where on the left we have the groupoid of smooth GG-principal bundles with connection on XX, and on the right the 3-groupoid of circle 3-bundles with connection. The homotopy fibers of this morphism over a trivial circle 3-bundle with connection are 3-groupoids whose objects are naturally identified with pairs consisting of a connection \nabla on a GG-bundle and a trivialization of its corresponding Chern-Simons 3-bundle. This in particular implies a trivialization of the underlying cocycle in degree 4 integral cohomology and therefore defines a string structure. One calls these homotopy fibers therefore differential string structures.

Constructions

In differential geometry – For Lie groups

In Cech-Deligne cohomology

In (Brylinski-McLaughlin I) there is spelled out an explicit construction of c^()\hat c(\nabla) for given \nabla in Cech-Deligne cohomology. This is a special case of the general construction presented in (Brylinski-McLaughlin II).

In this section here we review this explicit cocycle construction. In the next section we discuss a systematic way to derive this construction.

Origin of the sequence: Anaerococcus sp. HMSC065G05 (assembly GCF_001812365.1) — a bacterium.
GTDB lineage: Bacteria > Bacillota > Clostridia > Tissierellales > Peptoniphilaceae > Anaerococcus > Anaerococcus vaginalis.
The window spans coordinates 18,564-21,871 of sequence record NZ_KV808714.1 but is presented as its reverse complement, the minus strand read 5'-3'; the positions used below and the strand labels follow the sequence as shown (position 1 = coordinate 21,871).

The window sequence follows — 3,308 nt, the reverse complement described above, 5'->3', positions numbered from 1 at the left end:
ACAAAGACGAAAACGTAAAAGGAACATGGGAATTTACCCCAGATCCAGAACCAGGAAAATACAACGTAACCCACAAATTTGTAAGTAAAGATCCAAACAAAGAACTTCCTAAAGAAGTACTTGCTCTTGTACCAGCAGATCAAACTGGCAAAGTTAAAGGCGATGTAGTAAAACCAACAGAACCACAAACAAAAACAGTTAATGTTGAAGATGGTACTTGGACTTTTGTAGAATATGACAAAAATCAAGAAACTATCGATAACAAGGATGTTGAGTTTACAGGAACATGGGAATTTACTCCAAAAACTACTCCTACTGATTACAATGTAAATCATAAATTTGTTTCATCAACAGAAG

Assume that GG is a simply connected compact simple Lie group, such as the spin group, and take the characteristic class cc to be that whose transgression to GG has as image in de Rham cohomology the de Rham class of the normalized canonical Lie algebra cocycle μCE(𝔤)\mu \in CE(\mathfrak{g}).

For PXP \to X a GG-bundle with connection \nabla, there exists an open cover {U iX}\{U_i \to X\} such that we have a Cech cohomology cocycle for PP given by a smooth transition function

g i,j:U iU jG g_{i,j} : U_i \cap U_j \to G

satisfying on U iU jU kU_i \cap U_j \cap U_k the cocycle condition g ijg jk=g ikg_{i j} \cdot g_{j k} = g_{i k}.

Since GG is assumed connected and simply connected and since for every Lie group the second homotopy group is trivial we have that the first nonvanishing homotopy group of GG is the third one.

Therefore we can always find (possibly after refining the cover) a lift of this cocycle as follows:

  • on double intersections, choose smooth functions

    g^ ij:(U iU j)×Δ 1G \hat g_{i j} : (U_i \cap U_j) \times \Delta^1 \to G